Benchmarks Windows NT
Of course the motherboards were tested under the same conditions:
CPUs: Intel Pentium MMX 233 MHz (66 x 3.5), AMD K6 at 233 MHz (66 x 3.5) and if possible at 250 MHz (83 x 3) as well as Cyrix/IBM 6x86MX PR233 (187 MHz, 75 x 2.5).
Memory: If supported 64 MB SDRAM (2x 32 MB Toshiba 10ns or Samsung 12ns), else 64 MB EDO DRAM (2x 32 MB TI, 60ns)
Harddisk: Quantum Fireball ST 3.2 EIDE (if supported using Ultra-DMA/2 interface, else DMA/2)
VGA: Matrox MGA Millennium 4 MB, 1024x768 High Colour
OS: MS Windows 95 OSR 2.1 (USB supplement), MS Windows NT 4.0 Server (+ Service Pack 3)
Benchmarks: Business Winstone 97
I did not try mixing EDO and SDRAMs. It should work on many boards, but I don't recommend you to do it. You won't get more performance if you add some new SDRAM to your EDOs. If you want to use 75 or 83 MHz bus frequency, change over to the faster SDRAM, but keep your EDO memory in case you're going to stay at 66 MHz. The performance advantage at this bus speed is not worth talking about it. Another issue is memory expansion, which has become quite elegant since DIMM modules can be installed seperately; you don't need to obtain an identical pair and you won't get trouble thanks to different contacts or even chip manufacturer. In some boards I tried the mixture of Samsung, Toshiba, Hitachi and LGS SDRAM memory, without any problems.
The Quantum Fireball ST obviously is faster than the Fireball TM used in the former tests. But the performance difference between EIDE hard drives is only visible under Windows NT. Windows 95 does not profit that much from a faster hard drive. This is also a reason why I did without the well known performance champ Seagate Cheetah.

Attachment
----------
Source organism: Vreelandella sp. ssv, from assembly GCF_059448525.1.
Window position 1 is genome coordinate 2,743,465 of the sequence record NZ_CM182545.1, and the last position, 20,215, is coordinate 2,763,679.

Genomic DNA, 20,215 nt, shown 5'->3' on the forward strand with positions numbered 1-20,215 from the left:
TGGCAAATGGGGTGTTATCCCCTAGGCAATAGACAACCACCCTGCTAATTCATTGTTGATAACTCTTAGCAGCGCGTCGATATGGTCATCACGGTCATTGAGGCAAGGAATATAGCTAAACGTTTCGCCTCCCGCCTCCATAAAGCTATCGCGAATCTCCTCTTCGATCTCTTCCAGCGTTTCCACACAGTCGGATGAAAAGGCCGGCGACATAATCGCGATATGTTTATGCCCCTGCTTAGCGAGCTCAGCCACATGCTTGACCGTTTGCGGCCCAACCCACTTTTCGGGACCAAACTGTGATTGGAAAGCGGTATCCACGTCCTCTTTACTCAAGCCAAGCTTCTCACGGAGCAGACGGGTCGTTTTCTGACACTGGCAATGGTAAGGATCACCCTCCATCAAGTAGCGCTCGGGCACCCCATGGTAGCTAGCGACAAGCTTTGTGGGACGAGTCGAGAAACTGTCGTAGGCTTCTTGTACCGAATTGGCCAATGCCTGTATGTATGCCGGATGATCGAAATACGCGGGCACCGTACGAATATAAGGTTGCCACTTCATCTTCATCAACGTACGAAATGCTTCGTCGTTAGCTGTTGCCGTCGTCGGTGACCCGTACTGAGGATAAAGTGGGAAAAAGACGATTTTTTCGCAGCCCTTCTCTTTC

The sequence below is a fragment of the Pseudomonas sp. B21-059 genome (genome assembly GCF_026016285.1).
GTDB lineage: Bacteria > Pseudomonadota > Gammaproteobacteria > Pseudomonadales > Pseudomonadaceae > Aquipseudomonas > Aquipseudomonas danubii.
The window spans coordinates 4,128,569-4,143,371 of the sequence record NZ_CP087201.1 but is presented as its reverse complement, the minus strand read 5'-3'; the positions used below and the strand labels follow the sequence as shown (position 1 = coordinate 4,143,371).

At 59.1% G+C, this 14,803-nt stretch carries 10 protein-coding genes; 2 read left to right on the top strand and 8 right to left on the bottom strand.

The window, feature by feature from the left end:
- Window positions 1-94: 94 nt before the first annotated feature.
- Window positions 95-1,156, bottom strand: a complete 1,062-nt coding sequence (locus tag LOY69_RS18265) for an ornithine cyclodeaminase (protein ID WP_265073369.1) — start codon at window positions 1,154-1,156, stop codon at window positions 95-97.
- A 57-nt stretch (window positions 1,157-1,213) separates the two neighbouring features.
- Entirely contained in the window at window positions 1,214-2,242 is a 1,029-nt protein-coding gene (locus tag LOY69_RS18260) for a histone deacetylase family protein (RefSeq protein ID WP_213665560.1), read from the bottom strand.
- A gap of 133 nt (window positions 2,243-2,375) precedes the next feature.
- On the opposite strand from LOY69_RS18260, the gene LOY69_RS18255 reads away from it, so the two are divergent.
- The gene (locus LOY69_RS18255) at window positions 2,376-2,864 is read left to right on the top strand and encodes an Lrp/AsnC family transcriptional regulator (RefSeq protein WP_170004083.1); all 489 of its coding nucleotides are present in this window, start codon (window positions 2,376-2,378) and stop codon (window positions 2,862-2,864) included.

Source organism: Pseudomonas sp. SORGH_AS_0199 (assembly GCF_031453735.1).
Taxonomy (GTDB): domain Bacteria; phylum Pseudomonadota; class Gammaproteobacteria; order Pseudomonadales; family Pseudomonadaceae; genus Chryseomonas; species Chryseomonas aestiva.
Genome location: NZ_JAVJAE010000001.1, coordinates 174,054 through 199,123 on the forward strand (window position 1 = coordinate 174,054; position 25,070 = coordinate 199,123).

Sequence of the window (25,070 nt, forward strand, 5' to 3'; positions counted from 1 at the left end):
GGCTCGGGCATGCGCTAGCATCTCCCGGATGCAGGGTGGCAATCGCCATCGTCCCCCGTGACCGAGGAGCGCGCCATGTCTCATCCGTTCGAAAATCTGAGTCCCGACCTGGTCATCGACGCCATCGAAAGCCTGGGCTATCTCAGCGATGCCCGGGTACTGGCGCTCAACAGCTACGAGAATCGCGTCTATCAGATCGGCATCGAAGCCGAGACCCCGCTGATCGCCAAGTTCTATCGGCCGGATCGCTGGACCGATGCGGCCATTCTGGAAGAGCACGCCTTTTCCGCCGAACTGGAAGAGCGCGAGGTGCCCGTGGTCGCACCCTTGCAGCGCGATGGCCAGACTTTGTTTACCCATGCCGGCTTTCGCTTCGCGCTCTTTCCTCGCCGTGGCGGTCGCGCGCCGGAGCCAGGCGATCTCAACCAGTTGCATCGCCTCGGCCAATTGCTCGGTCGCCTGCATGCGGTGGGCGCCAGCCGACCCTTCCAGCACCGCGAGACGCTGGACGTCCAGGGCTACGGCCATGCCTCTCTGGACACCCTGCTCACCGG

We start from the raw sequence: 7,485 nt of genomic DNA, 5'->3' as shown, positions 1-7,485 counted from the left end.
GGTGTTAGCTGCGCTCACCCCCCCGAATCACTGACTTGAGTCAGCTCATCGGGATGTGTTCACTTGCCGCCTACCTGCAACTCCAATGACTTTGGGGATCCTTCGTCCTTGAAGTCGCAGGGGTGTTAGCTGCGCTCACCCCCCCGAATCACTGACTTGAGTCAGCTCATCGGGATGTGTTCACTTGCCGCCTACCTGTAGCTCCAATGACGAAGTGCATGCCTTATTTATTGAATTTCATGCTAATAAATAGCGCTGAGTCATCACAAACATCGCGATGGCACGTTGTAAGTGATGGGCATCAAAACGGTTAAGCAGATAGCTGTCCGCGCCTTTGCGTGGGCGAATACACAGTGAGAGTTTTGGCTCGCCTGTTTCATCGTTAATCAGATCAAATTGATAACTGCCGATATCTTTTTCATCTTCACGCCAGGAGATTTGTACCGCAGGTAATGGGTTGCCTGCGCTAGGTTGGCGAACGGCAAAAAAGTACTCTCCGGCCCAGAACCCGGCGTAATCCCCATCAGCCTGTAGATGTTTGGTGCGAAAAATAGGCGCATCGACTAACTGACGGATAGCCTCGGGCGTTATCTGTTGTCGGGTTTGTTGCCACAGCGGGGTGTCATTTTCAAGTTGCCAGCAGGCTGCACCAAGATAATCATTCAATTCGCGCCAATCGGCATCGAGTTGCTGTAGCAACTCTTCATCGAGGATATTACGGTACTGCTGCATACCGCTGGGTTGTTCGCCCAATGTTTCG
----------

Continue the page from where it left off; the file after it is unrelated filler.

You might ask why I did not use the faster Millennium II. This video card is certainly faster, but not fast enough to clearly push up the Winstone results. The 2D improvements are fine, but 3D quality is, I'm sorry to say, a huge disappointment. For the same money you can get one of the new generation 3D accelerators like Diamond Viper 330 or nVIDIA RIVA128, you can get some information about the new cards at the graphics card review .
Some boards do not always appear in the charts; the reason usually is instability or the missing support. Only if the particular configuration was able to complete the benchmark did I quote the result. The performance relation between the boards does not necessarily keep the hierarchy from the 66 MHz charts (K6 and Intel MMX); some boards have to be run at slower memory timings to work stable, so a board being average at 66 MHz could be very fast at 75 or 83 MHz thanks to the optimizations of its manufacturer.